Disasters are common in the Philippines, the effects of which are more adverse in the metropolis, characterized by population crowding and presence of geophysical hazards. Malabon City in Metro Manila is characterized by such risk factors to disasters. The target population of this study were women as they frequently remain at home while their husbands are out for work. The methodologies were both qualitative and quantitative through the use of key expert and subject interviews, and a survey questionnaire respectively. The objectives of the study were to look into the structure of Philippine disaster management, to investigate the role of institutions in the vulnerability of women to local disasters, and to identify the various experiences of disasters among women. The data showed that gender sensitivity was not included in reaching out to victims of disasters and that resilience is associated with reverting back to pre-disaster conditions without any mechanisms for preventing disasters. From the data, it can be surmised too that institutional intervention was not sufficient to mitigate the adverse effects of disasters due to its weak contribution to gendered social protection, the existence of politically induced discrimination, and the inadequacy of the services of the government. The vulnerability of households and communities to disaster occurrence is dependent on the interplay between natural and socio-economic conditions. In this interplay, the institutional role is vital in responding to mitigating natural disasters and to improve socio-economic conditions both before and after disasters.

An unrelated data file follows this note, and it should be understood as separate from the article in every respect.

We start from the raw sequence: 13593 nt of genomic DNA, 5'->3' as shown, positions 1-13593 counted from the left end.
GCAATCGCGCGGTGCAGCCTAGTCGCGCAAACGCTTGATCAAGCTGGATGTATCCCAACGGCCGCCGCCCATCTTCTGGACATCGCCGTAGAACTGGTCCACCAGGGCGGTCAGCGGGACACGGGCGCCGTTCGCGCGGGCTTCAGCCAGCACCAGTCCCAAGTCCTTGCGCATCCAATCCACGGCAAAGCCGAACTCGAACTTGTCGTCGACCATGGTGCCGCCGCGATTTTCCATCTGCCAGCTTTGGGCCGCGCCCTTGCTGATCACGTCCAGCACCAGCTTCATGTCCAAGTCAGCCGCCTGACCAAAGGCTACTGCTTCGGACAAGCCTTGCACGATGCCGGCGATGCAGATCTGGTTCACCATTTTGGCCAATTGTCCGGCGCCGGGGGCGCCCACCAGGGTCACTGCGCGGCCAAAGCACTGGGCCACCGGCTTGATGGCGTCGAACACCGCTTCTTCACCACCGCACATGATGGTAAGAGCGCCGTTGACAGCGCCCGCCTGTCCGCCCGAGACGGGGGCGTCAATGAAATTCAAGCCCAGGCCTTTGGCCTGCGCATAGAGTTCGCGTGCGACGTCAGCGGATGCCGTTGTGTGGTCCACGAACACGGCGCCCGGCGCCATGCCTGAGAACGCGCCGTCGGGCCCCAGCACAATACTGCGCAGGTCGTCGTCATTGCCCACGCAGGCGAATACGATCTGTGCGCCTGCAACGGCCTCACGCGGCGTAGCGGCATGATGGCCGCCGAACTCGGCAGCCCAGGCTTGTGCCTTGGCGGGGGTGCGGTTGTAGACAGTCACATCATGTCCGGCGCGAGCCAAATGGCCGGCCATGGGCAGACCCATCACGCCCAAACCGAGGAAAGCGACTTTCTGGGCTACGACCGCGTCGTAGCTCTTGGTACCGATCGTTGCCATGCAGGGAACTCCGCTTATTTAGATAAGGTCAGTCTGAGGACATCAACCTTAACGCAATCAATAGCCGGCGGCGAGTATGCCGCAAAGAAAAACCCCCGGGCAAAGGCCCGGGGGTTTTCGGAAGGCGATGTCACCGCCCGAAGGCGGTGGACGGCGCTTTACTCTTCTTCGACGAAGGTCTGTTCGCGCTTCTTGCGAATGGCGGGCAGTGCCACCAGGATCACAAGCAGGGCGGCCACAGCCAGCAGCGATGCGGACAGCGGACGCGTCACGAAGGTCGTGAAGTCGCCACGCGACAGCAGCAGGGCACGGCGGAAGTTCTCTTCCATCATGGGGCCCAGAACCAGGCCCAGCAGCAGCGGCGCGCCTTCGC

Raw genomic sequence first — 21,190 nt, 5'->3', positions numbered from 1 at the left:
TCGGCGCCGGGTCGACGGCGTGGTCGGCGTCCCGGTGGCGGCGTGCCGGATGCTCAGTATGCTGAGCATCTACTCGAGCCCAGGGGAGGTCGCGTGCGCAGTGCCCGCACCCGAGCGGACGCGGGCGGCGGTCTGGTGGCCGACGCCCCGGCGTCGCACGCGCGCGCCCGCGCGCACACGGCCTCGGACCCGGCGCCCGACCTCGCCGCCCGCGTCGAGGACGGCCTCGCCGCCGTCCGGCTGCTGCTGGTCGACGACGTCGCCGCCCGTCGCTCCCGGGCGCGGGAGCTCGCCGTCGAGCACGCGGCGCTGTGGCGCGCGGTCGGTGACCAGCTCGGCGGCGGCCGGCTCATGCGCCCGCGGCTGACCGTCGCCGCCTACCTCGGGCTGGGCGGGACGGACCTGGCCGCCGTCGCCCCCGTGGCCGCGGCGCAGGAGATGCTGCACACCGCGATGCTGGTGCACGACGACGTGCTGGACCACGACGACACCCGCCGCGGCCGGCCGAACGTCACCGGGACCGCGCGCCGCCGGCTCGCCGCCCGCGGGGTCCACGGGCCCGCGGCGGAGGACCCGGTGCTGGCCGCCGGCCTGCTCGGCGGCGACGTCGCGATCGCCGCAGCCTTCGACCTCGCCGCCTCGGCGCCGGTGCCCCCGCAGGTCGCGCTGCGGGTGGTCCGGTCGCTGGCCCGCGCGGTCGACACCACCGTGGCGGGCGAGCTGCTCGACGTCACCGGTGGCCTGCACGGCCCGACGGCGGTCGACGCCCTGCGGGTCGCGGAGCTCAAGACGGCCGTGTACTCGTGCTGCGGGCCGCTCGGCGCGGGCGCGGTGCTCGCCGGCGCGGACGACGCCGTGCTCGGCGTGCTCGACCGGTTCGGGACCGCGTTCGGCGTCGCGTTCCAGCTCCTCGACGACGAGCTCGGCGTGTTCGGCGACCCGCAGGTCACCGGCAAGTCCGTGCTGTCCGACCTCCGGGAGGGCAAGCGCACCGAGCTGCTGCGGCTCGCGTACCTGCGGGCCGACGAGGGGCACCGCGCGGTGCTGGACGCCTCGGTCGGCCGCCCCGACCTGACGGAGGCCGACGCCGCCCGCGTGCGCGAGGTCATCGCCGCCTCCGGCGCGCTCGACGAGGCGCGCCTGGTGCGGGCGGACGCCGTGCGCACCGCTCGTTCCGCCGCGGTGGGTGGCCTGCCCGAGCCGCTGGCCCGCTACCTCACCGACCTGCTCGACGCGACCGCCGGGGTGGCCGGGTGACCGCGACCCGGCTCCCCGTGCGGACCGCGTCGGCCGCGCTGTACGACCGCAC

Reyes, Daniella Dominique and Lu, Jinky Leilanie
Gender Dimensions and Women’s Vulnerability in Disaster Situations: A Case Study of Flood Prone Areas Impacting Women in Malabon City, Metro Manila.
Journal of International Women's Studies, 18(4), 69-88.
Available at: https://vc.bridgew.edu/jiws/vol18/iss4/6